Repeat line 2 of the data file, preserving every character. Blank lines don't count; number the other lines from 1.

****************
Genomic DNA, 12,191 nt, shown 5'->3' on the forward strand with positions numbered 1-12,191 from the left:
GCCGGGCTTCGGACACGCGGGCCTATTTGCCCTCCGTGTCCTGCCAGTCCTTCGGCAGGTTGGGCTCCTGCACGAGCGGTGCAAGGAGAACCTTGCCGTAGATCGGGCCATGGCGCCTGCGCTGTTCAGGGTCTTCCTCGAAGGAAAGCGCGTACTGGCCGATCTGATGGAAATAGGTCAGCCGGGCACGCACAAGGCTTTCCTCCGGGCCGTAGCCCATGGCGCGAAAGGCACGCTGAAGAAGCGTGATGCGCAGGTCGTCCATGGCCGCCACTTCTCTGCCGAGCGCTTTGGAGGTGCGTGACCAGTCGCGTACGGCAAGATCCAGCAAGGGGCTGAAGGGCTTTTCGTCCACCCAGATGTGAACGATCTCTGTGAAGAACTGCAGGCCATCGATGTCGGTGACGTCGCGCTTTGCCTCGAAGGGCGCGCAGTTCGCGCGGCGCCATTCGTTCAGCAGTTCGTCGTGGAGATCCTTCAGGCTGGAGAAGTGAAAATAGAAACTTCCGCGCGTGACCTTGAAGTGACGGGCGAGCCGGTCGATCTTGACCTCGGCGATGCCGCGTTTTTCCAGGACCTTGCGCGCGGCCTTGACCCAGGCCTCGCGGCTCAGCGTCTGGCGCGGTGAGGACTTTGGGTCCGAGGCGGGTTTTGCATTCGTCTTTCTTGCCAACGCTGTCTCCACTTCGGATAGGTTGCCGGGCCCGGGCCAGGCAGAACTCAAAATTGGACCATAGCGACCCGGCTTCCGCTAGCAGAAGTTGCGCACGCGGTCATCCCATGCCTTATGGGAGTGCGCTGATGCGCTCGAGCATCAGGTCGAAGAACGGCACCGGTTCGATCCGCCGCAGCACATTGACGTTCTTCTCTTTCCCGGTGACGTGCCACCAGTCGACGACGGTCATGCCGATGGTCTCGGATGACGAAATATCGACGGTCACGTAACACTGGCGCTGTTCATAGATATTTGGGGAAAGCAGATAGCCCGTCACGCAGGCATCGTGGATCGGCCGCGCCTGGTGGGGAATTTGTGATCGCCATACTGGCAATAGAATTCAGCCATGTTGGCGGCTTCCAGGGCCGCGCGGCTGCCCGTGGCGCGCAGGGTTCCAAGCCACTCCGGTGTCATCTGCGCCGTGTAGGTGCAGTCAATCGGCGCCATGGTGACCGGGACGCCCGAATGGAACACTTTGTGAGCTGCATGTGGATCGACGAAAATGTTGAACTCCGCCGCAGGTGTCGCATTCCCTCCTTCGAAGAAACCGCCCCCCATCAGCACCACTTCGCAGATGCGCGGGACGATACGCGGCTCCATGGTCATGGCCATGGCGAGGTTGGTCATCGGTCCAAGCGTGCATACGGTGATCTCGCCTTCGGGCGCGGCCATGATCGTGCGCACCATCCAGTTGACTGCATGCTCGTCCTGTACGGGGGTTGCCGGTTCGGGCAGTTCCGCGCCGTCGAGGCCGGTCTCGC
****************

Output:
GCCGGGCTTCGGACACGCGGGCCTATTTGCCCTCCGTGTCCTGCCAGTCCTTCGGCAGGTTGGGCTCCTGCACGAGCGGTGCAAGGAGAACCTTGCCGTAGATCGGGCCATGGCGCCTGCGCTGTTCAGGGTCTTCCTCGAAGGAAAGCGCGTACTGGCCGATCTGATGGAAATAGGTCAGCCGGGCACGCACAAGGCTTTCCTCCGGGCCGTAGCCCATGGCGCGAAAGGCACGCTGAAGAAGCGTGATGCGCAGGTCGTCCATGGCCGCCACTTCTCTGCCGAGCGCTTTGGAGGTGCGTGACCAGTCGCGTACGGCAAGATCCAGCAAGGGGCTGAAGGGCTTTTCGTCCACCCAGATGTGAACGATCTCTGTGAAGAACTGCAGGCCATCGATGTCGGTGACGTCGCGCTTTGCCTCGAAGGGCGCGCAGTTCGCGCGGCGCCATTCGTTCAGCAGTTCGTCGTGGAGATCCTTCAGGCTGGAGAAGTGAAAATAGAAACTTCCGCGCGTGACCTTGAAGTGACGGGCGAGCCGGTCGATCTTGACCTCGGCGATGCCGCGTTTTTCCAGGACCTTGCGCGCGGCCTTGACCCAGGCCTCGCGGCTCAGCGTCTGGCGCGGTGAGGACTTTGGGTCCGAGGCGGGTTTTGCATTCGTCTTTCTTGCCAACGCTGTCTCCACTTCGGATAGGTTGCCGGGCCCGGGCCAGGCAGAACTCAAAATTGGACCATAGCGACCCGGCTTCCGCTAGCAGAAGTTGCGCACGCGGTCATCCCATGCCTTATGGGAGTGCGCTGATGCGCTCGAGCATCAGGTCGAAGAACGGCACCGGTTCGATCCGCCGCAGCACATTGACGTTCTTCTCTTTCCCGGTGACGTGCCACCAGTCGACGACGGTCATGCCGATGGTCTCGGATGACGAAATATCGACGGTCACGTAACACTGGCGCTGTTCATAGATATTTGGGGAAAGCAGATAGCCCGTCACGCAGGCATCGTGGATCGGCCGCGCCTGGTGGGGAATTTGTGATCGCCATACTGGCAATAGAATTCAGCCATGTTGGCGGCTTCCAGGGCCGCGCGGCTGCCCGTGGCGCGCAGGGTTCCAAGCCACTCCGGTGTCATCTGCGCCGTGTAGGTGCAGTCAATCGGCGCCATGGTGACCGGGACGCCCGAATGGAACACTTTGTGAGCTGCATGTGGATCGACGAAAATGTTGAACTCCGCCGCAGGTGTCGCATTCCCTCCTTCGAAGAAACCGCCCCCCATCAGCACCACTTCGCAGATGCGCGGGACGATACGCGGCTCCATGGTCATGGCCATGGCGAGGTTGGTCATCGGTCCAAGCGTGCATACGGTGATCTCGCCTTCGGGCGCGGCCATGATCGTGCGCACCATCCAGTTGACTGCATGCTCGTCCTGTACGGGGGTTGCCGGTTCGGGCAGTTCCGCGCCGTCGAGGCCGGTCTCGC